The framing of Trump’s possible pardon of convicted war criminals suggests someone is orchestrating a long game with the pardon power that slowly but surely conditions us into believing the presidency is the highest court in the land and the Judicial Branch is subservient.
Under this framing, the speculation about pardoning war criminals on Memorial Day weekend makes perfect sense.
Trump was never going to preemptively pardon the likes of Erik Prince’s henchman over the Memorial Day weekend. But putting it out there means people would subconsciously equate war criminals with the people who sacrificed their lives to defend our values, our freedoms, our laws and our democracy.
If or when there is a conviction by a legitimate court, Trump will whine about the injustice of convicting someone who shot a civilian woman dead on a public street in broad daylight. He’ll demonize the court and possibly the jurors, and if he can find a way to blame Obama, Hillary or Nancy Pelosi, he will.
It will be another in a series planted seeds intended to smear the courts as part of a conspiracy against Trump and his fellow fascists.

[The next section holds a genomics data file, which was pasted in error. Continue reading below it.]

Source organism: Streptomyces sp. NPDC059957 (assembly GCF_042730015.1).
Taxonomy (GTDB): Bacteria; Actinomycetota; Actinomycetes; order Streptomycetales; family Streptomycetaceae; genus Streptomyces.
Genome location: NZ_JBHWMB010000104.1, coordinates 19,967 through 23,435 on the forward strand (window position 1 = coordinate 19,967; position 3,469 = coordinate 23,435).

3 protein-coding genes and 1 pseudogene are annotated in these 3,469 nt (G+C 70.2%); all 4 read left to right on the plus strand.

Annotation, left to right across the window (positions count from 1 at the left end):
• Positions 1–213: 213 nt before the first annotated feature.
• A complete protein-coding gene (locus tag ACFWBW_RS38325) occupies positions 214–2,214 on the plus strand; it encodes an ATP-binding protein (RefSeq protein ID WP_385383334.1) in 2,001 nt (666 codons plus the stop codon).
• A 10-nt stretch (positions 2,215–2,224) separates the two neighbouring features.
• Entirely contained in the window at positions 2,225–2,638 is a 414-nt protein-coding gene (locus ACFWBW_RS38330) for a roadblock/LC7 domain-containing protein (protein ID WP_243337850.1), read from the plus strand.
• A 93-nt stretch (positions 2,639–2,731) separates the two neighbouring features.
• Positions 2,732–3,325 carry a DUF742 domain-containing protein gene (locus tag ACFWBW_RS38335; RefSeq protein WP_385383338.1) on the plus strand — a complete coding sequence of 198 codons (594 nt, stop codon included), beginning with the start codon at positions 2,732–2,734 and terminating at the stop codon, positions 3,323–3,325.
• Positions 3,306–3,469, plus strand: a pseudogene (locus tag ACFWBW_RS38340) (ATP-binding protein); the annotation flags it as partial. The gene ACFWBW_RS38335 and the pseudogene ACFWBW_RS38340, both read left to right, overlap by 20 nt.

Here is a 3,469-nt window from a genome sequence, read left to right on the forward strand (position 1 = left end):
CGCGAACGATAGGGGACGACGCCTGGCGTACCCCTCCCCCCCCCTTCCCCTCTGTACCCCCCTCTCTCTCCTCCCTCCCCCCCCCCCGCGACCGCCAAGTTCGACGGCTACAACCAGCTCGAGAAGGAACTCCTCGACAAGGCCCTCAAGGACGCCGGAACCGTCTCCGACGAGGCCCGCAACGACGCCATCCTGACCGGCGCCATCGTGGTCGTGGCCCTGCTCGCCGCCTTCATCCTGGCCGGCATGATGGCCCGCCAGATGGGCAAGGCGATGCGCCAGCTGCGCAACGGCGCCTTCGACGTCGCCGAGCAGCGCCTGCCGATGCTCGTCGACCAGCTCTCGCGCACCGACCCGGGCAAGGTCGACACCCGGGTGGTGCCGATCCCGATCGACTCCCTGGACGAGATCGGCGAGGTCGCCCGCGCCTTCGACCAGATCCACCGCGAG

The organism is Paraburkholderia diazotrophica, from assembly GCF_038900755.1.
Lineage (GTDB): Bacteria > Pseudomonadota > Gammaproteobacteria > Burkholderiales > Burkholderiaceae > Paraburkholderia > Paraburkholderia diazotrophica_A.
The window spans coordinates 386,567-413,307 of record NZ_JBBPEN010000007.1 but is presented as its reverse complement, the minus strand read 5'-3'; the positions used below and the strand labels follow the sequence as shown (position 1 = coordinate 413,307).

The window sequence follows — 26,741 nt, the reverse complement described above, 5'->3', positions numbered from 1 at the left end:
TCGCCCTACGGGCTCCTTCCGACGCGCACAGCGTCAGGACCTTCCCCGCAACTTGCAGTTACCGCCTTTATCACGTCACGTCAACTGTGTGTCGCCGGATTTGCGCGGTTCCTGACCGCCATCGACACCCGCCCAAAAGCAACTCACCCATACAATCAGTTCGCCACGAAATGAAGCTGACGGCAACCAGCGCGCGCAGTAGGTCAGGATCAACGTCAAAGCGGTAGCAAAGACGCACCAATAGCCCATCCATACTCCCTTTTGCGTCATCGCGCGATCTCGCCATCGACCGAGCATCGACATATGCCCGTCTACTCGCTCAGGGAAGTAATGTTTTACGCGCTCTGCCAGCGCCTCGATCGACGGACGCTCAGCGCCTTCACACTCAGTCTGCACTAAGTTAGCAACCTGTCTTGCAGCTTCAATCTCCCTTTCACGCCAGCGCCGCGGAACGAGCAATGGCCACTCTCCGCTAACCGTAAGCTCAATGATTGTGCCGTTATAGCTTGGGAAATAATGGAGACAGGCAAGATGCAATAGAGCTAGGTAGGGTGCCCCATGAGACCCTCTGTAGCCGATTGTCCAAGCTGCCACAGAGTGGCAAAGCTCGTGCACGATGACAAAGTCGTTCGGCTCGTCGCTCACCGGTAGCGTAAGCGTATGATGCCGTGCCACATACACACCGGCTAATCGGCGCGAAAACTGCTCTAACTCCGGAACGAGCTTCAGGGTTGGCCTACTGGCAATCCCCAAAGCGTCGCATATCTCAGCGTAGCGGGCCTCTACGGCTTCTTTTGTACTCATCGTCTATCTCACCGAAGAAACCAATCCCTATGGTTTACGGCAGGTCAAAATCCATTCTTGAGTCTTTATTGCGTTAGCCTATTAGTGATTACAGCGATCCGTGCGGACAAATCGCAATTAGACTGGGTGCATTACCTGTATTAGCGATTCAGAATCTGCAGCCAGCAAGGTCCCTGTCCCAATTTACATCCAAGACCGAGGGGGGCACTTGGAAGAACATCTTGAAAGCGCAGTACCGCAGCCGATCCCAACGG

Ms. Woodbury has a graduate degree in political science, with a minor in law. She is a qualified expert on political theory with a specific interest in the nexus between political theories and models and human rights.
Based on her interest in human rights and the threats that authoritarian regimes are to them, Ms. Woodbury’s masters thesis examined the influence of politics on the enforcement of international criminal law was cited in several academic studies.
Published work includes case summaries for the War Crimes Research Office.
She has an extensive background doing legal research in international and domestic law.
Ms. Woodbury’s work for politicusUSA includes articles on voting rights, the right to asylum and other civil/human rights.